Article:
SXSW also delivered a number of nostalgic sets. Influential American rock band The Stooges and frontman Iggy Pop) capped a weekend of music with an overwhelmingly popular late-night set at Stubb’s. The reunion was much anticipated all week and filled the venue nearly three hours before the Stooges would hit the stage. But, persistent SXSW attendees who waited patiently online were able to get in as others exited the venue just before the show. Iggy Pop wasn’t the only rock legend in Austin, Pete Townsend of The Who performed at a number of places around town, as did British punk band The Buzzcocks, who despite their age, delivered sets of songs that rivaled the young upstarts at SXSW.
Finally, the most memorable moments of the week came during a surprise set at The Parish on crowded 6th St. A few insiders were apparently tipped off early about something special in the works, so music industry types joined those who came to watch a late-night performance listed in the SXSW Music Guide as The Nightwatchman — a solo set from former Rage Against the Machine frontman Tom Morello. The outspoken artist kicked off the set with Perry Farrell, formerly of Jane’s Addiction, and Guns n’ Roses‘ Slash, performing a pair of Jane’s tunes that sent the crowd into near hysterics. Then, taking things down a notch, Morello played a few new Nightwatchman tunes and later stepped aside to let friends, including former MC5 guitarist Wayne Kramer and increasingly popular British singer/songwriter Alexi Murdoch sing a pair of tunes. Then later, backed by Farrell, Slash, Kramer, Les Claypool from Primus, and Portuguese music artist Nuno Bettencourt (who now works with Farrell on Satellite Party), Morello lead the house in a rousing rendition of Woody Guthrie‘s “This Land Is Your Land,” explaining that he wanted to redefine the song that night.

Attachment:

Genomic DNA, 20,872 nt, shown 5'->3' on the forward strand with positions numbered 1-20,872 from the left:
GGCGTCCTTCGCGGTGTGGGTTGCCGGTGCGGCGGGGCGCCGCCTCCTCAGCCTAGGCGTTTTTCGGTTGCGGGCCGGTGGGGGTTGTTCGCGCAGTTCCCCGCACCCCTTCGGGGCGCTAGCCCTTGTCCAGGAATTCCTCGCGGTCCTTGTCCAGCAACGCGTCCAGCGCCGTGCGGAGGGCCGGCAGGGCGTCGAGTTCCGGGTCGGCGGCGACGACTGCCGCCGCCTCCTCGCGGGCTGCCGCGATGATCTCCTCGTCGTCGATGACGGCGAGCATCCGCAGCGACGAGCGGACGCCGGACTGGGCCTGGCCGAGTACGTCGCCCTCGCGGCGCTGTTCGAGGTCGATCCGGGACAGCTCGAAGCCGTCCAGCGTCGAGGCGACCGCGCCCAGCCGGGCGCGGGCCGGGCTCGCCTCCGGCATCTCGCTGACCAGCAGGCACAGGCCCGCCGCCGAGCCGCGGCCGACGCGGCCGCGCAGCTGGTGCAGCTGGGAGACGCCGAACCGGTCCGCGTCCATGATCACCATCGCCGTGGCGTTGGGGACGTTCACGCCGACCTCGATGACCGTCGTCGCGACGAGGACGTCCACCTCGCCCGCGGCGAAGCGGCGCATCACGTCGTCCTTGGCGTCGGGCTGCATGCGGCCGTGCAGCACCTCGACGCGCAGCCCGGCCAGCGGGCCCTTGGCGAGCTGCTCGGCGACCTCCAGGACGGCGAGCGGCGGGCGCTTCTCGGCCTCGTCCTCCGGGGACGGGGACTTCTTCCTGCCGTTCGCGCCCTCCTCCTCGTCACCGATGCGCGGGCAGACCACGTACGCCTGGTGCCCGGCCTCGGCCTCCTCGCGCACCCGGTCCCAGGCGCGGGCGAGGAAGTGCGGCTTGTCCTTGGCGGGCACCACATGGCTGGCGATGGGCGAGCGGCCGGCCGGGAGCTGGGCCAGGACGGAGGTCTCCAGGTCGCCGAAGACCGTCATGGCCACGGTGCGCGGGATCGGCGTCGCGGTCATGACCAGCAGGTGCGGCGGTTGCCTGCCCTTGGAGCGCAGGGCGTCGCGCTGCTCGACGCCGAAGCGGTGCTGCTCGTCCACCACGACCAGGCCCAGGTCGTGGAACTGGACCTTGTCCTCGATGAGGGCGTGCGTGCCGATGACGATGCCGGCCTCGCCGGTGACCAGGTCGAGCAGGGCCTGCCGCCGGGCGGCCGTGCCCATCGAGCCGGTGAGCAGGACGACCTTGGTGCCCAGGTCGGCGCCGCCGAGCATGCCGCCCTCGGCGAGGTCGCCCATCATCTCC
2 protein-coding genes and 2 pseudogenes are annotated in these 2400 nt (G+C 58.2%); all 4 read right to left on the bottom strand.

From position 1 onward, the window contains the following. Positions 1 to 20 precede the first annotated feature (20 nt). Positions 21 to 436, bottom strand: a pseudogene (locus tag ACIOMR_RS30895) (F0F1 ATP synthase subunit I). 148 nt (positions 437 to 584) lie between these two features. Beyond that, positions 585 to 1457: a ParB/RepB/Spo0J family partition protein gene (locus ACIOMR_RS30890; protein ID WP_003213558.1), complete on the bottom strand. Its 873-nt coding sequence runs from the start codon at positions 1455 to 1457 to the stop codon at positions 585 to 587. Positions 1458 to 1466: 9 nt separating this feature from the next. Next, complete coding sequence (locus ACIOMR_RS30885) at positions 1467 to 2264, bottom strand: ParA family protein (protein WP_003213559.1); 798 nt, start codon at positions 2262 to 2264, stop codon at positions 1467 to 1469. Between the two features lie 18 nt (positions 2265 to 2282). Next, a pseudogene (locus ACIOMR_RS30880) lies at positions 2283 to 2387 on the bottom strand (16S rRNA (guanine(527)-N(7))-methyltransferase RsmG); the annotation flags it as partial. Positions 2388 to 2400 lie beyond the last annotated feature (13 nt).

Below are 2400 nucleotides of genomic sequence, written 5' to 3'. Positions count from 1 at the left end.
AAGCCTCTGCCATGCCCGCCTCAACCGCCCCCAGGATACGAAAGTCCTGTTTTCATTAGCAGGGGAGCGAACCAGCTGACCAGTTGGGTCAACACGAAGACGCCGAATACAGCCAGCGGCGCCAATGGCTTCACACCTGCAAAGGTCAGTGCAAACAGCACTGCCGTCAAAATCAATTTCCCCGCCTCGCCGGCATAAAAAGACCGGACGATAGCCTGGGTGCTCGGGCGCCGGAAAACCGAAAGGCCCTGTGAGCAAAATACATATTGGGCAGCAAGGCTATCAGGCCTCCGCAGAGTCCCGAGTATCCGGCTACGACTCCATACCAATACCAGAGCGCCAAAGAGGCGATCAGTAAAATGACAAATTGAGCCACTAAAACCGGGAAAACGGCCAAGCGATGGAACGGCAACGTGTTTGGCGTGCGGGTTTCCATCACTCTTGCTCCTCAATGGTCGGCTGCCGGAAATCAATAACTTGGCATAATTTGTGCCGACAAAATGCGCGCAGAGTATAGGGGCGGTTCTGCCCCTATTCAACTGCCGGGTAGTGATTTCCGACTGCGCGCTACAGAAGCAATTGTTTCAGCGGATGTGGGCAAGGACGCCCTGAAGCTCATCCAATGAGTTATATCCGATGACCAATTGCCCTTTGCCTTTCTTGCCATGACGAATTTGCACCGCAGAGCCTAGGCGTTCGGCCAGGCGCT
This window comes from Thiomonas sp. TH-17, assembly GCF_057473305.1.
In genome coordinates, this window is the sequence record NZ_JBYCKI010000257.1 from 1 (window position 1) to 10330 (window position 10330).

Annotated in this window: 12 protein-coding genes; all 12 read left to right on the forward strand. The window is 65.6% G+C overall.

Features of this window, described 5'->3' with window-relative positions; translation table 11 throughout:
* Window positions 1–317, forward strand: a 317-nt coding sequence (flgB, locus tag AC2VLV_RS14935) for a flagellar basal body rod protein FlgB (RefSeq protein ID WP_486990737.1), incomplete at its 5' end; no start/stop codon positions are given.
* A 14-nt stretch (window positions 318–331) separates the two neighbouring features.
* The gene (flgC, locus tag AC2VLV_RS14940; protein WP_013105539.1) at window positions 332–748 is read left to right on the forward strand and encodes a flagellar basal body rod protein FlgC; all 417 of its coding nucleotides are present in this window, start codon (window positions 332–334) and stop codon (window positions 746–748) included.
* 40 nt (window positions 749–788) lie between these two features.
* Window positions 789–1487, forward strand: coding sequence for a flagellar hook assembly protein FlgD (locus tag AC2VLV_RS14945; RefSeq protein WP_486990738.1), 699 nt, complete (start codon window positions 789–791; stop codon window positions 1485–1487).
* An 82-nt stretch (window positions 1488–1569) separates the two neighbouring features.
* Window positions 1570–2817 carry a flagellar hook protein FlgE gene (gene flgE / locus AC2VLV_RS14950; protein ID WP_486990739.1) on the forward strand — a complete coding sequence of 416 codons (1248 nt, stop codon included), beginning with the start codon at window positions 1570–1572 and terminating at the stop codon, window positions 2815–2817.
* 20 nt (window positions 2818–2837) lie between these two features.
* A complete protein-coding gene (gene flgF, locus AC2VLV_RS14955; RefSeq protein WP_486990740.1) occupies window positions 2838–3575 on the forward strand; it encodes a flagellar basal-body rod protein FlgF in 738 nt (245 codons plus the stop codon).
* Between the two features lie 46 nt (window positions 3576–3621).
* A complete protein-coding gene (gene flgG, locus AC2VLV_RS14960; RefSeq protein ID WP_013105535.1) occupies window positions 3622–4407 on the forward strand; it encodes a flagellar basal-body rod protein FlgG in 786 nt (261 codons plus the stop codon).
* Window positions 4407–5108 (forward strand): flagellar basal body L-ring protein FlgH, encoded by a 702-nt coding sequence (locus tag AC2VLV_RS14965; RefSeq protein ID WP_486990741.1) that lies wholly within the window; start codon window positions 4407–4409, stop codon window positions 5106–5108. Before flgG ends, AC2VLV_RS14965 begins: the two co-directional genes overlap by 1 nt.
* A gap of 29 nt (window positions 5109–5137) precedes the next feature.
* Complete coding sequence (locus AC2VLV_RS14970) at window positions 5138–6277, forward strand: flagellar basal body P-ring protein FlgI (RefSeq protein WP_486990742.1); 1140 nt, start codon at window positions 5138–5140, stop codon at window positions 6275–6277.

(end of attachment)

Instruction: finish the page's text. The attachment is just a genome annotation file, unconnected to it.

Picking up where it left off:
The all-stars on stage sang through Guthrie’s American anthem, pausing as Morello set up the finale. “History is made by people whose names you do not read about in history, people like you.” Morello told the cheering crowd, “Whether it was women getting the right to vote, desegregating lunch counters (or) bringing the harmonic power of rock and roll to the stage and tonight.”
Continuing Morello offered, “There are some lyrics to the Woody Guthrie song that they did not teach you in the third grade becasue they were afraid that if you heard those lyris that you might one day find your ass at a Nitghtwatchman show…thinking for yourselves.” And before a final version of the familiar chorus belted out loudly by the crowd and those on stage, Morello sang solo:
“In the squares of the city, In the shadow of the steeple, near the relief office, I see my people. And some are grumblin’ and some are wonderin’, if this land’s still made for you and me.”